8. 8. that the technology is available to all business processes no matter where they exist in the enterprise. This modular approach to defining business services results in an IT infrastructure that’s much more flexible and better aligned with business priorities. And because each SOA project is tied to a business outcome, it’s easier to measure success. In other words, the point is not to create hundreds or even thousands of An SOA maturity model can services and hope that some of them are relevant to and reusable within your help enterprises by providing a business. Rather, it is to identify the company’s key business processes, detach realistic starting point, a vision them from their existing technology implementations and build independent for the future state, and a step- modules that are immediately — even urgently — relevant to the organization. by-step path forward to building out their SOA environment. The SOA maturity model In addition to using the above approach, an SOA maturity model can help enterprises by providing a realistic starting point, a vision for the future state, and a step-by-step path forward to building out their SOA environment. One of the key ways to manage this is by aligning the maturity model with industry-standard structured methodologies such as the Software Engineering Institute’s Capability Maturity Model (SEI-CMM) and supporting SOA implementations of products as a unified technology stack or in combination with other interoperable vendor products. The core SOA model is vendor- agnostic and supports industry standards such as XML, XSLT, WSDL, SOAP, J2EE and .NET. However, the model supports extensions that map vendor- specific products to the needs of any given organization. The first step in implementing the model is to perform a current-state assessment of an organization’s existing SOA environment. Depending on the assessment’s results, an organization is classified into one of five categories. Specific recommendations of the business and technology initiatives companies should execute are then provided based on the “level” they have reached. PricewaterhouseCoopers Achieving business-driven SOA 6 Point of View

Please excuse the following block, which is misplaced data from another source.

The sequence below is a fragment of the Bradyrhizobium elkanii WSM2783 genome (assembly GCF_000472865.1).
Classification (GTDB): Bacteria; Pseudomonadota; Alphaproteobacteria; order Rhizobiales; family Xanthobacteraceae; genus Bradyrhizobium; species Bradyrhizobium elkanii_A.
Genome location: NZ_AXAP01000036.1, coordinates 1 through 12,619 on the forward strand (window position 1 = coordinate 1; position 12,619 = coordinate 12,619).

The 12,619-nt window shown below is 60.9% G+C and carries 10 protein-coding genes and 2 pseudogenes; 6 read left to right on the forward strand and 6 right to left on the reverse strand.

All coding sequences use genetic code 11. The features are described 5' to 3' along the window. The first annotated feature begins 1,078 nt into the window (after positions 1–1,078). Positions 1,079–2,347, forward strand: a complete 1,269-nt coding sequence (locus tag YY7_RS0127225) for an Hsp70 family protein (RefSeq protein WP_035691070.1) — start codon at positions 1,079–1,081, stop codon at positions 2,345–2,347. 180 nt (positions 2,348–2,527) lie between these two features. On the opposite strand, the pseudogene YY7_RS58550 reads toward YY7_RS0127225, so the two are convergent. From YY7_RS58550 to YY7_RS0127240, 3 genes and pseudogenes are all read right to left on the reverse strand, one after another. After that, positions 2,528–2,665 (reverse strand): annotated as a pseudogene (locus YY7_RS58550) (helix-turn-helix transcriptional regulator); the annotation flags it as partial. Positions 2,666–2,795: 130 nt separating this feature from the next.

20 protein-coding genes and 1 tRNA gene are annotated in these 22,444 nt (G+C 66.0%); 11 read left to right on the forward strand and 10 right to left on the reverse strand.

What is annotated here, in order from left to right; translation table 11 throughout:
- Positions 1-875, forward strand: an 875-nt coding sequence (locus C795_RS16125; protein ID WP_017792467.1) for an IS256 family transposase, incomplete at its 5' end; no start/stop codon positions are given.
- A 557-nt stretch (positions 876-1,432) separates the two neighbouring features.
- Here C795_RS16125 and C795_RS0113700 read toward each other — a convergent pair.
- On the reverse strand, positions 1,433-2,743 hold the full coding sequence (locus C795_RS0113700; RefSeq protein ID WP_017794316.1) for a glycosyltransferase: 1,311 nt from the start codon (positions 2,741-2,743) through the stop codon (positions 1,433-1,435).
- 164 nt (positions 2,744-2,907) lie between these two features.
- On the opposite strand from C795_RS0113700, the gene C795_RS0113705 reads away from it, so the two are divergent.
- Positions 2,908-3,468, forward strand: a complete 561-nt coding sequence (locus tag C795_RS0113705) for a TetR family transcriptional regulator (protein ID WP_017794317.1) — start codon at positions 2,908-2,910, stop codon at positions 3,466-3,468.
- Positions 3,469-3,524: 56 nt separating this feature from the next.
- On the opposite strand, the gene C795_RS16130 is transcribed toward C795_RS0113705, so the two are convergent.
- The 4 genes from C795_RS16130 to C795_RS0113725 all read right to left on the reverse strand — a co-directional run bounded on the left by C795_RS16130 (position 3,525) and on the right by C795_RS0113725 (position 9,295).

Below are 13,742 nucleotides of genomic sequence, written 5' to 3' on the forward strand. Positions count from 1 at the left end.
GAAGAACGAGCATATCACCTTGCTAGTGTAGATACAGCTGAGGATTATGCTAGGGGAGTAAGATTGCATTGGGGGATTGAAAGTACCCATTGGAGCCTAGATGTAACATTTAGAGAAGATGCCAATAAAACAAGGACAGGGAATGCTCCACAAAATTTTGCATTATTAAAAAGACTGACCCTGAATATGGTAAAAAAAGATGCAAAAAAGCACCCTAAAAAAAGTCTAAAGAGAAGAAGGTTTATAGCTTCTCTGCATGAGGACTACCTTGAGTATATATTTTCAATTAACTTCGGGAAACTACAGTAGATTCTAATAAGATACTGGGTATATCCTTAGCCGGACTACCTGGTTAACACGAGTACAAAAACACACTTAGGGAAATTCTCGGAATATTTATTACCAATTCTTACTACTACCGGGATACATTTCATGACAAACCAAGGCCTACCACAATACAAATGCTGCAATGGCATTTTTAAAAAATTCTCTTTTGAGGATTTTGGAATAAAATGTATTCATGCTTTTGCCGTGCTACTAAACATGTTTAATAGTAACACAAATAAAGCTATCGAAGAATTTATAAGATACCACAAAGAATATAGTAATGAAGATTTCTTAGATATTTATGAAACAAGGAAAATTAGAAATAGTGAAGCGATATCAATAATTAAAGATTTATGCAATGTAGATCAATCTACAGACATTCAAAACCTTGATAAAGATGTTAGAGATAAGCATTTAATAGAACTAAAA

9. 9. By being vendor-independent, an SOA maturity model can be applied easily to IT environments and applications that use a mix of software from different vendors, or to implement products such as Oracle Fusion and SAP NetWeaver. • Level 1: Initial Services. When embarking on SOA, companies need to establish IT architectural leadership. They also must begin institutionalizing the use of SOA concepts for developing or modifying enterprise applications. Organizations that realize a positive ROI from implementing standards-based SOA technologies within IT are taking their first step toward achieving business benefits. • Level 2: Architected Services. At this level, organizations must create partnerships between business and technology stakeholders for SOA governance. IT also needs to extend SOA processes to business units to facilitate collaboration on improving business processes. Organizations should be able to begin calculating the ROI derived from business-related activities at this point. • Level 3: Business and Collaborative Services. Once SOA-architected services have been implemented, organizations must continue deepening the partnerships between business and technology units in order to meet governance mandates. Additionally, they should begin to support full business processes via SOA, and they should be able to prove significant ROI from their ability to both reuse services and rapidly respond to changes in the business environment. • Level 4: Measured Business Services. At this stage, organizations can finally effect a transformation from reactive to real-time business processes. By defining and meeting business-oriented performance metrics, they can measure ROI based on SOA’s positive impact on the business. • Level 5: Continuously Improved Business Services. Finally, organizations reaching this level must implement enterprisewide leadership that aligns business initiatives with the SOA strategy. At this point, ROI will be the result of SOA-supported continuous improvement in meeting the organization’s overall strategic goals. By being vendor-independent, the SOA maturity model can be applied easily to SOA can help CIOs’ efforts to IT environments and applications that use a mix of software from different measure and communicate IT vendors, or to implement products such as Oracle Fusion and SAP NetWeaver. value to business executives. It can also address a broad portfolio of applications or focus on a single part or process within the business. What is critical, however, is that it advocates an approach to SOA that is aligned thoroughly with business goals. PricewaterhouseCoopers Achieving business-driven SOA 7 Point of View